Josh Nathan-Kazis of the Forward brings to our attention a Siena College poll of New York voters that adds a little more fuel to the fire about whether President Obama is losing ground among Jewish voters. The poll, which provides a breakdown by religion, shows the president is only leading Republican Mitt Romney by a 51-43 percent margin among New York Jews. Considering that Obama has a lopsided 59-35 percent edge among all voters, the poll seems to confirm the much discussed results of the new demographic survey of Jewish life in Greater New York which shows the traditional stereotype of Jews as secular liberals is heading for the dustbin of history.
This does illustrate how solidly blue New York is, as the decline in support for Obama in a group that has traditionally been among the most loyal to the Democrats is having no effect on the president’s chances of winning the state. But it does tell us that, despite the Democrats’ claim the GOP is blowing smoke about making gains in the Jewish vote this year, Obama is in serious trouble among Jews. The question the president’s supporters have to be asking themselves after reading this poll is how different New York Jews are from those in the rest of the country, especially swing states like Florida and Pennsylvania, where the Jewish vote could be crucial in a tight election.
Democrats can comfort themselves by pointing out that if, as the population study showed, 40 percent of all Jews in New York City are Orthodox, then that is bound to produce a result that will not be replicated elsewhere. Orthodox Jews, a group far more conservative and more likely to vote Republican than the non-Orthodox, make up a much smaller percentage of the community in most other places in the country. Therefore, it can be argued that the New York results don’t indicate a general shift among Jews away from Obama or to the right.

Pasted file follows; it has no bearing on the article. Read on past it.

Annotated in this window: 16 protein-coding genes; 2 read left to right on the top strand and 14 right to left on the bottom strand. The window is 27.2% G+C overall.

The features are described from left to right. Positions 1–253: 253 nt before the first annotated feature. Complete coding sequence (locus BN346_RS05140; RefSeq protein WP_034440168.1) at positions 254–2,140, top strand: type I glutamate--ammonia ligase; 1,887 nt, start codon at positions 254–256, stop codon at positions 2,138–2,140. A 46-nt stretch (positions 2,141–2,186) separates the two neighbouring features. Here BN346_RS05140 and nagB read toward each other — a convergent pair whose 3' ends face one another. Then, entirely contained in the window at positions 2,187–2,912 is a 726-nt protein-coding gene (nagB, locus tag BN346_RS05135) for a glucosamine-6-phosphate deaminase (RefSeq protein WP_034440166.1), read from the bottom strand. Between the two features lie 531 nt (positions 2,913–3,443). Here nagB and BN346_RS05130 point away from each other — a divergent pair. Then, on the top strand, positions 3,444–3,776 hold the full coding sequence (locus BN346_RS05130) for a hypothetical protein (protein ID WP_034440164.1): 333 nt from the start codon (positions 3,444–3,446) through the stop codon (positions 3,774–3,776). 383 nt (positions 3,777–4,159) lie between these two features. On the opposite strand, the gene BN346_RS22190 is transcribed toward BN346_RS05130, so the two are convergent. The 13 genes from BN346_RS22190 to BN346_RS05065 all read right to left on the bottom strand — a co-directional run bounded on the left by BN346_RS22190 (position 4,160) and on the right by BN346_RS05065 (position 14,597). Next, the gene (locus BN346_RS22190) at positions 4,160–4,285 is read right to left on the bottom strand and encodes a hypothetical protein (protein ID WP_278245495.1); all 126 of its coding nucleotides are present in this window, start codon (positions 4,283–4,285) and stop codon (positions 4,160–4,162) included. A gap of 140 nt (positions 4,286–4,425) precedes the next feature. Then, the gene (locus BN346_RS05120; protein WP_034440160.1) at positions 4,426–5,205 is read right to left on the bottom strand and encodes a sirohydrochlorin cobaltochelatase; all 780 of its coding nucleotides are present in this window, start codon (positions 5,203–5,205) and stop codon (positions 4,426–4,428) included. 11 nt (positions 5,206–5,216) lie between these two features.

Even if we were to assume these numbers are isolated to New York, it confirms the conclusions we drew last week that the demographic changes wrought both by assimilation and intermarriage among the non-Orthodox and the Orthodox population growth represents the beginning of the end for liberal Jewry as a dominant political force both in New York and nationally.
Nevertheless, even though the Orthodox are not as numerous in Florida or Pennsylvania, they are growing there too, which means the assumption that Obama will romp among Jews with margins anywhere close to the 78 percent he won nationally in 2008 is probably mistaken.
Even if we discount for the Orthodox effect (who even in New York City, let alone the rest of the state, make up less than half of the Jewish population), this shows Obama is bleeding Jewish support. Nathan-Kazis believes it shows Jews are just following the same trend among the general population, because the uptick for Romney is mirrored there. Maybe. But if Jews are no longer liberal outliers, that in of itself is news. And that is something that could lead to Obama having a historically poor showing among Jewish voters that could rival that of Jimmy Carter in 1980.
What all this means is the Jewish Democrats will have a choice after November. They can blame the president’s poor showing among Jews on demography and thereby concede it is only a matter of time before the GOP will compete on even terms for Jewish votes. Or they can blame it on the president’s attitude toward Israel — a factor about which they have been in denial for the past four years — and claim Democrats with better records on the issue will not have the same problem in the future. It’s an interesting dilemma, and I look forward to learning how they will answer it.